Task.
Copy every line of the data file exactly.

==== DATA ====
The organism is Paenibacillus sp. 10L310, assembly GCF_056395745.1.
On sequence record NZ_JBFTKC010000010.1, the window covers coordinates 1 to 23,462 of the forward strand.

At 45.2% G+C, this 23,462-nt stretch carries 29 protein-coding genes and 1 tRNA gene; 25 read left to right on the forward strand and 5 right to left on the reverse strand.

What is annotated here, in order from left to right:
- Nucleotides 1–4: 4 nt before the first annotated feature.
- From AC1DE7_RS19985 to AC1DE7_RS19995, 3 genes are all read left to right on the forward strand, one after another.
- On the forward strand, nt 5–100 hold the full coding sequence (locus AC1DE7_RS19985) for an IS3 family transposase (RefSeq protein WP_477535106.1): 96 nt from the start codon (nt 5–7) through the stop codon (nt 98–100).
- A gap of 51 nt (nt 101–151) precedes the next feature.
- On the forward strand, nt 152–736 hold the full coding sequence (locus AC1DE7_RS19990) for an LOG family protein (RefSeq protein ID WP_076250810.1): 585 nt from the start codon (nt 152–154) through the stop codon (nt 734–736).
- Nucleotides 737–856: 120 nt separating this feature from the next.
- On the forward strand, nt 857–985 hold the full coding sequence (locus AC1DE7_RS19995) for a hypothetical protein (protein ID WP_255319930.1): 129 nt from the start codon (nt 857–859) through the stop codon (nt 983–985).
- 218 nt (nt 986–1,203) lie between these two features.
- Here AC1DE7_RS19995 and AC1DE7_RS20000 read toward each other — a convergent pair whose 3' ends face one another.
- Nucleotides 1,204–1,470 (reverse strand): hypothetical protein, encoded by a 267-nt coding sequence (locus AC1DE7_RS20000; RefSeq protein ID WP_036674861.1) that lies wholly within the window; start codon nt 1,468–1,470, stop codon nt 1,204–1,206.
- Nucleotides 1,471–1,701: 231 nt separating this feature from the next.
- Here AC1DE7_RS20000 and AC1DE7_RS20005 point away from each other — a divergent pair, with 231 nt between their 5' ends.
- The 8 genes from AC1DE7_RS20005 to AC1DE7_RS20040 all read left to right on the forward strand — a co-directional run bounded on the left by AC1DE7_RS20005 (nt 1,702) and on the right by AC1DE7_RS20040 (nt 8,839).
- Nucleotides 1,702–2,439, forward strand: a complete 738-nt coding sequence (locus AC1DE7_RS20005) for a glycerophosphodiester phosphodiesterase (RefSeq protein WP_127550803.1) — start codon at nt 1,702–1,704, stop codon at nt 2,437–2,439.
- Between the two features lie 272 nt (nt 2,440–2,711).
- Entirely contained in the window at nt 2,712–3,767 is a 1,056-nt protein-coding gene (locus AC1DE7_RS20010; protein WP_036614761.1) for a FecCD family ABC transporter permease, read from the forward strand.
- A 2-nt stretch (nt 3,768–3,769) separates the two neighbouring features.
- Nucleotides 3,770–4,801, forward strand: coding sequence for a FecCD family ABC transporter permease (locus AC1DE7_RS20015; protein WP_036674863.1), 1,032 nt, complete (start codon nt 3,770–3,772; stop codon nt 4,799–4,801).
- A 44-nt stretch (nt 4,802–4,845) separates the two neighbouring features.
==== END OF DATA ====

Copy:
The organism is Paenibacillus sp. 10L310, assembly GCF_056395745.1.
On sequence record NZ_JBFTKC010000010.1, the window covers coordinates 1 to 23,462 of the forward strand.

At 45.2% G+C, this 23,462-nt stretch carries 29 protein-coding genes and 1 tRNA gene; 25 read left to right on the forward strand and 5 right to left on the reverse strand.

What is annotated here, in order from left to right:
- Nucleotides 1–4: 4 nt before the first annotated feature.
- From AC1DE7_RS19985 to AC1DE7_RS19995, 3 genes are all read left to right on the forward strand, one after another.
- On the forward strand, nt 5–100 hold the full coding sequence (locus AC1DE7_RS19985) for an IS3 family transposase (RefSeq protein WP_477535106.1): 96 nt from the start codon (nt 5–7) through the stop codon (nt 98–100).
- A gap of 51 nt (nt 101–151) precedes the next feature.
- On the forward strand, nt 152–736 hold the full coding sequence (locus AC1DE7_RS19990) for an LOG family protein (RefSeq protein ID WP_076250810.1): 585 nt from the start codon (nt 152–154) through the stop codon (nt 734–736).
- Nucleotides 737–856: 120 nt separating this feature from the next.
- On the forward strand, nt 857–985 hold the full coding sequence (locus AC1DE7_RS19995) for a hypothetical protein (protein ID WP_255319930.1): 129 nt from the start codon (nt 857–859) through the stop codon (nt 983–985).
- 218 nt (nt 986–1,203) lie between these two features.
- Here AC1DE7_RS19995 and AC1DE7_RS20000 read toward each other — a convergent pair whose 3' ends face one another.
- Nucleotides 1,204–1,470 (reverse strand): hypothetical protein, encoded by a 267-nt coding sequence (locus AC1DE7_RS20000; RefSeq protein ID WP_036674861.1) that lies wholly within the window; start codon nt 1,468–1,470, stop codon nt 1,204–1,206.
- Nucleotides 1,471–1,701: 231 nt separating this feature from the next.
- Here AC1DE7_RS20000 and AC1DE7_RS20005 point away from each other — a divergent pair, with 231 nt between their 5' ends.
- The 8 genes from AC1DE7_RS20005 to AC1DE7_RS20040 all read left to right on the forward strand — a co-directional run bounded on the left by AC1DE7_RS20005 (nt 1,702) and on the right by AC1DE7_RS20040 (nt 8,839).
- Nucleotides 1,702–2,439, forward strand: a complete 738-nt coding sequence (locus AC1DE7_RS20005) for a glycerophosphodiester phosphodiesterase (RefSeq protein WP_127550803.1) — start codon at nt 1,702–1,704, stop codon at nt 2,437–2,439.
- Between the two features lie 272 nt (nt 2,440–2,711).
- Entirely contained in the window at nt 2,712–3,767 is a 1,056-nt protein-coding gene (locus AC1DE7_RS20010; protein WP_036614761.1) for a FecCD family ABC transporter permease, read from the forward strand.
- A 2-nt stretch (nt 3,768–3,769) separates the two neighbouring features.
- Nucleotides 3,770–4,801, forward strand: coding sequence for a FecCD family ABC transporter permease (locus AC1DE7_RS20015; protein WP_036674863.1), 1,032 nt, complete (start codon nt 3,770–3,772; stop codon nt 4,799–4,801).
- A 44-nt stretch (nt 4,802–4,845) separates the two neighbouring features.